ACT! for America Reading Tips and List
Posted by paulipoldie on August 6, 2010
|by Kelly Cook, National Field Director
I am often asked, “What’s some of the latest books being read at the National Office of Act! for America?”
The good news is that definitive works on the subject of radical Islam are being written and published at a pace never before witnessed.
Some of it is rather mediocre, which is fairly typical for most genres. But most works have at least several documented nuggets that could come in handy in your quest to educate your fellow “dhimmis” (Highly derogatory term used by some Muslims about non-Muslims).
Beyond the obvious choice of Brigitte Gabriel’s 2 New York Times best sellers, we recommend:
Global Jihad, by Patrick Sookhdeo, 2007. This is an incredibly well documented work (roughly one third of the book is in the form of foot notes). It’s so good, our national staff is actually spending about an hour a week reviewing a chapter at a time. Sookhdeo has achieved a truly definitive status with his straightforward, low on rhetoric, treatment of the threats confronting us.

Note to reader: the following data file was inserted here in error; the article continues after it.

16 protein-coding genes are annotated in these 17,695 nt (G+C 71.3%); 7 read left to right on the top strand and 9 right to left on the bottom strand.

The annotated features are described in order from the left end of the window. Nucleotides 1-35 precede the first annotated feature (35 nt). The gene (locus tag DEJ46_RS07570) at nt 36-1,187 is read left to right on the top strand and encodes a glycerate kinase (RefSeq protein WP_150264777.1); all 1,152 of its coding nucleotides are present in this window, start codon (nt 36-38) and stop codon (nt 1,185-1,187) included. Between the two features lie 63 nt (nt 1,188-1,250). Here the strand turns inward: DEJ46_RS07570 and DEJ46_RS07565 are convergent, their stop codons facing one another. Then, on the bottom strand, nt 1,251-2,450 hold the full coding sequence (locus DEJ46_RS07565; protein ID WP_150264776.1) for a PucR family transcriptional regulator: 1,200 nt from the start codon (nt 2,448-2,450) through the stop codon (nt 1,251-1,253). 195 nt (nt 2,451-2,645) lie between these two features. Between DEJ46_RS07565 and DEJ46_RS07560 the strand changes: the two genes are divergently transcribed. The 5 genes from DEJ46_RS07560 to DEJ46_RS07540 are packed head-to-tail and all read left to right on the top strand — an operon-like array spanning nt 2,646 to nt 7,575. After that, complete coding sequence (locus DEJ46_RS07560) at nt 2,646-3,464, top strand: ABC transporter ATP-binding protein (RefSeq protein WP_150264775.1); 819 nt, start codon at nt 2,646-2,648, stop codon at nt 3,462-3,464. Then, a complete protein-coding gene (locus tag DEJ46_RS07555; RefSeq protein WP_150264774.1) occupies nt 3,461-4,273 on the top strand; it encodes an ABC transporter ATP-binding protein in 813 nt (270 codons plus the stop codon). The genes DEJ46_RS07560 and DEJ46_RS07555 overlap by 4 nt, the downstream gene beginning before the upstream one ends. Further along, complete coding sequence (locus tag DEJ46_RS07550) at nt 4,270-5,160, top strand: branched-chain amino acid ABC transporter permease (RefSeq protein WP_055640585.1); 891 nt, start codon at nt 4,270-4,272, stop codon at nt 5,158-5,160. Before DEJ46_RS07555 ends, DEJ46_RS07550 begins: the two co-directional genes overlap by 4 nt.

The Grand Jihad, by Andrew McCarthy, 2010. McCarthy, one of our 2010 National Conference guest speakers, was the federal prosecutor in the 1993 World Trade Center bombing trial that led to the successful conviction of the “Blind Sheikh” and several others. He argues convincingly that terrorists be tried in military courts rather than civilian courts in the name of national security. This brilliant work is must reading because it skillfully shows that “terrorism” is among the least of our worries when compared to the overall plans jihadists have for Western Civilization.
Terrorist Hunter, by Anonymous, 2003. The author, who is Jewish and spent her childhood years in Basra, Iraq, before her father was killed by Saddam Hussein and her mother led the children in a daring escape from certain death as well. It is a damning indictment of our national intelligence agencies and their penchant for refusing to work with each other. You won’t put the book down. Absolutely riveting.
There are many other qualified candidates for special mention, but space prohibits it.
Click here for our recommended reading list.